Ernest Bloch was born in Switzerland and died at Agate Beach, Oregon. His work divides into four main periods. In the earliest, he falls under the influence of Richard Strauss and Modest Mussorgsky, an odd combination, to say the least. The works of this period – like the Symphony in C Sharp minor and the tone poem Printemps-Hiver – impress you as trying to find their way. They have not absorbed their influences; the joins show. Later, Bloch exchanges Strauss for Claude Debussy and strengthens the Mussorgsky ties. This results in his opera Macbeth, considered by many as the finest operatic version of a Shakespearean tragedy. The ties to Mussorgsky's Boris Godunov are apparent, but Bloch has made Mussorgsky's devices (irregular metrical shifts, odd chord progressions and cadences) his own.
In the second, so-called "Jewish," period, Bloch takes up specific Jewish subject matter (although not musical matter) and writes the one work by which he is still remembered: Schelomo, a rhapsody for cello and orchestra based on the figure of Solomon and the book of Ecclesiastes. During this time, he also produces psalm settings for tenor and orchestra, the Trois Poèmes juifs, and the suite Baal Shem for violin and piano. Here, Bloch single-handedly creates a manner all his own – epic, passionate, powerful – with obvious reminiscences of cantorial melos. Once he finds this, for the most part, the specific Jewish references become objectified, submerged, or turned to other expressive uses. He will return to Jewish material for inspiration, but he no longer writes specifically "Jewish" music. Indeed, many of his works seen as Jewish actually have their origins in his imaginative vision of Asian and Pacific jungles.
About this time, in the mid-1920s, with several significant works behind him, Bloch decided to re-learn counterpoint. J. S. Bach and Palestrina become profound new influences. Yet, Bloch's neo-classicism (in works like the Concerto Grosso No. 1, Piano Quintet No. 1, and the Sacred Service) sounds like nobody else's. The strong, epic quality is still there, but construction just got tighter. It really impresses a listener as a desire to get the most expressive punch out of every musical line.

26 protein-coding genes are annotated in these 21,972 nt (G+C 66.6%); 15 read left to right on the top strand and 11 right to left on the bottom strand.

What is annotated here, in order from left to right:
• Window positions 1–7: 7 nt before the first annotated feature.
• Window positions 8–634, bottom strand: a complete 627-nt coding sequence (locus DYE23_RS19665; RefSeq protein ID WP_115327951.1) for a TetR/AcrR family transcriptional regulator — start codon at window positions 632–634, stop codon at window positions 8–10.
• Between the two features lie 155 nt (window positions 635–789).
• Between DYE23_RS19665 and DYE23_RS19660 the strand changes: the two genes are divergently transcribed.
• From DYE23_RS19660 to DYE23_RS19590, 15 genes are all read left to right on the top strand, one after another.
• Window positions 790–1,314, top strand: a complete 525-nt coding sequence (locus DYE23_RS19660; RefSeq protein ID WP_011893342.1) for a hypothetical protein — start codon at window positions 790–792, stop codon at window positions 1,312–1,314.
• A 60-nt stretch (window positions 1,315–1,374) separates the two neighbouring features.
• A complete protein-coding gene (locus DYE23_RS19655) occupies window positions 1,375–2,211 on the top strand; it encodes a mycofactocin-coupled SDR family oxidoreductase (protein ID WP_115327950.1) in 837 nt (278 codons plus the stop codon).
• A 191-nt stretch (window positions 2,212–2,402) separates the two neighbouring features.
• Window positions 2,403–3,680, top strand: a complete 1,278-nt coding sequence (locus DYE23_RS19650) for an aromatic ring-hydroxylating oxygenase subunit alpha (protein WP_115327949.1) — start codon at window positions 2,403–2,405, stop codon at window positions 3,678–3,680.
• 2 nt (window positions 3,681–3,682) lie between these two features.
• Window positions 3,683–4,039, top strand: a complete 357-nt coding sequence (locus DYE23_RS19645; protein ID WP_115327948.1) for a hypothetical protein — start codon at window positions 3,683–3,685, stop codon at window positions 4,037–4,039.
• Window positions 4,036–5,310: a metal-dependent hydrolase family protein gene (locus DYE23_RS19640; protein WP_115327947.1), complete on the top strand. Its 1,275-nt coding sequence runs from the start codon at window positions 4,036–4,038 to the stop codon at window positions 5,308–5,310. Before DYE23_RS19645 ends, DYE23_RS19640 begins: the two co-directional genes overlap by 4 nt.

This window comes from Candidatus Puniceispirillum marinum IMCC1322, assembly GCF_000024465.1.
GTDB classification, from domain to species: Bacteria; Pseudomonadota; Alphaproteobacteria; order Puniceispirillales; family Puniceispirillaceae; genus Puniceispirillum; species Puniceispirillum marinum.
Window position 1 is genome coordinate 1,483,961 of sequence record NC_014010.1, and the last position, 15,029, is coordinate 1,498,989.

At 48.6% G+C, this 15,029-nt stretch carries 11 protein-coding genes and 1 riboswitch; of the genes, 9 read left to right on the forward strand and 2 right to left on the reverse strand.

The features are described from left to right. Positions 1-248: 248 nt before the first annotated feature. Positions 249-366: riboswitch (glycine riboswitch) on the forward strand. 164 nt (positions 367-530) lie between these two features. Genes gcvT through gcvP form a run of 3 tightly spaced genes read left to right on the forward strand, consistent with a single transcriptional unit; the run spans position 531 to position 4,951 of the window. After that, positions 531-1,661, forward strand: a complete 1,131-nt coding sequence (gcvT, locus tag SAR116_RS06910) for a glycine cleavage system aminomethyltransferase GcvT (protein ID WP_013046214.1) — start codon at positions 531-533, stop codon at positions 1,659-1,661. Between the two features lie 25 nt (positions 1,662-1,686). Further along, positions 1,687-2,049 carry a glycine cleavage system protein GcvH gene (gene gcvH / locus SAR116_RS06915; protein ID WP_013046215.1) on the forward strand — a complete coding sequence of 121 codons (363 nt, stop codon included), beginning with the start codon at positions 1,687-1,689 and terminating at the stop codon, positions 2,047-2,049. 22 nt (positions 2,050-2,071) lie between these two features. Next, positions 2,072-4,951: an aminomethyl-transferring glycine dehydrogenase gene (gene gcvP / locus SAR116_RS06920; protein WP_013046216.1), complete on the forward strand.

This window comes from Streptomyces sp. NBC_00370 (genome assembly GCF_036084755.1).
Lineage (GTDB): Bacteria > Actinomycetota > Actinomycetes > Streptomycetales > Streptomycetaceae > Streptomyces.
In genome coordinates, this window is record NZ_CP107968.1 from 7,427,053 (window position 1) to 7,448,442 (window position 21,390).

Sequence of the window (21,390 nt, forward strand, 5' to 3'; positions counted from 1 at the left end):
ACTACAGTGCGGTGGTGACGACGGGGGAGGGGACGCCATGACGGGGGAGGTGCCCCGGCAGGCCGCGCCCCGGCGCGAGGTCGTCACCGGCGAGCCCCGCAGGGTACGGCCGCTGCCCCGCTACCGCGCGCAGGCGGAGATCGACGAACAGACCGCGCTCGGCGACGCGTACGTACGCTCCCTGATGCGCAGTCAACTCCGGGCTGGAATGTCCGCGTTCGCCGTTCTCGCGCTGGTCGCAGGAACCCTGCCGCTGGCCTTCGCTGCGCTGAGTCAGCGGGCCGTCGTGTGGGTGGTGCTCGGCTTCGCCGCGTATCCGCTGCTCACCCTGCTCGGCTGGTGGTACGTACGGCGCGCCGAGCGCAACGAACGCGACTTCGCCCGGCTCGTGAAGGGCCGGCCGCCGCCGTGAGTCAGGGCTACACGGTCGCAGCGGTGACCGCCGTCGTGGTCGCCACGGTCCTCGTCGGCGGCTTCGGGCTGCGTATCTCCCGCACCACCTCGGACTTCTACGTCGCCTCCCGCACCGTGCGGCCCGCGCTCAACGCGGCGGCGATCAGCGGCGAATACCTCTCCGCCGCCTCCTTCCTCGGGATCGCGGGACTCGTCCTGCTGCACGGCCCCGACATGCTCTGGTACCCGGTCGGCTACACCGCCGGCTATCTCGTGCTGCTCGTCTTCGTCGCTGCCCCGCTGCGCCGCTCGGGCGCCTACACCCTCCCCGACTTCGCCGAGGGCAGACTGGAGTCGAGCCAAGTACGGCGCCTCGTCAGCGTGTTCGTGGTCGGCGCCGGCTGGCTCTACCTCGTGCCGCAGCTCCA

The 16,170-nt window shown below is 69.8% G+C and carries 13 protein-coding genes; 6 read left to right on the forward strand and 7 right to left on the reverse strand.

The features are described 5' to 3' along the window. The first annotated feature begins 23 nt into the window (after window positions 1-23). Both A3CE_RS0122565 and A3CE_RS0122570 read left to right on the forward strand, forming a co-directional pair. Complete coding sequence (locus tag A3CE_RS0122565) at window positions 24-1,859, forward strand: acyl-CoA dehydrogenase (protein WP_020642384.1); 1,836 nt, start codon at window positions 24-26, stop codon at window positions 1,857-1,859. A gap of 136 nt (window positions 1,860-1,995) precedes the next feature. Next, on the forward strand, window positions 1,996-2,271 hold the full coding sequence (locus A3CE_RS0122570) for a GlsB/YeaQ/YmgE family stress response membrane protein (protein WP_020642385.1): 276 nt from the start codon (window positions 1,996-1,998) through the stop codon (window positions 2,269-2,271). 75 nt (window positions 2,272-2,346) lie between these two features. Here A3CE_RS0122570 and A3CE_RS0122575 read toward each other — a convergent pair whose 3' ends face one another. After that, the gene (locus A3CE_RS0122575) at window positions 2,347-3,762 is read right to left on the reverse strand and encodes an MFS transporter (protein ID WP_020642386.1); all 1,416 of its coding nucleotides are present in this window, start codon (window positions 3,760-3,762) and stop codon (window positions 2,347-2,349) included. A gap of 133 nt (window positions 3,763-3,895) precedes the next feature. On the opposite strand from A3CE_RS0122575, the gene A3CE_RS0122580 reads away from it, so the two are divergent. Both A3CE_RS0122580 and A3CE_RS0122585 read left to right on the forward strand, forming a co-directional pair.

During World War II, Bloch became too depressed to compose, but the end of the war released a flood of new work, tending to the abstract, and emphasizing chamber music and chamber combinations. Bach continues as an influence, but so does late Beethoven, particularly in Bloch's string quartets 2-5. He began to experiment with serialism, although again his musical soul remained his own.
Bloch is out of critical favor right now, along with an entire generation of twentieth-century composers like Artur Honegger, Darius Milhaud, and Ralph Vaughan Williams. He takes big breaths, like Whitman, in a time which prefers the ironic, the distant, and the understated, but he has both intellect and passion.
Major works include Schelomo and Voice in the Wilderness for cello and orchestra, the opera Macbeth, five magnificent string quartets (Roger Sessions regarded them as among the best ever written), concertos for violin and piano, two violin sonatas, two concerti grossi, three suites for solo cello, the Sacred Service (Avodath Hakodesh), Suite symphonique, Sinfonia Breve, Proclamation for trumpet and orchestra, Suite hébraïque for violin and orchestra, two piano quintets, and two suites for solo violin (his last works). ~ Steve Schwartz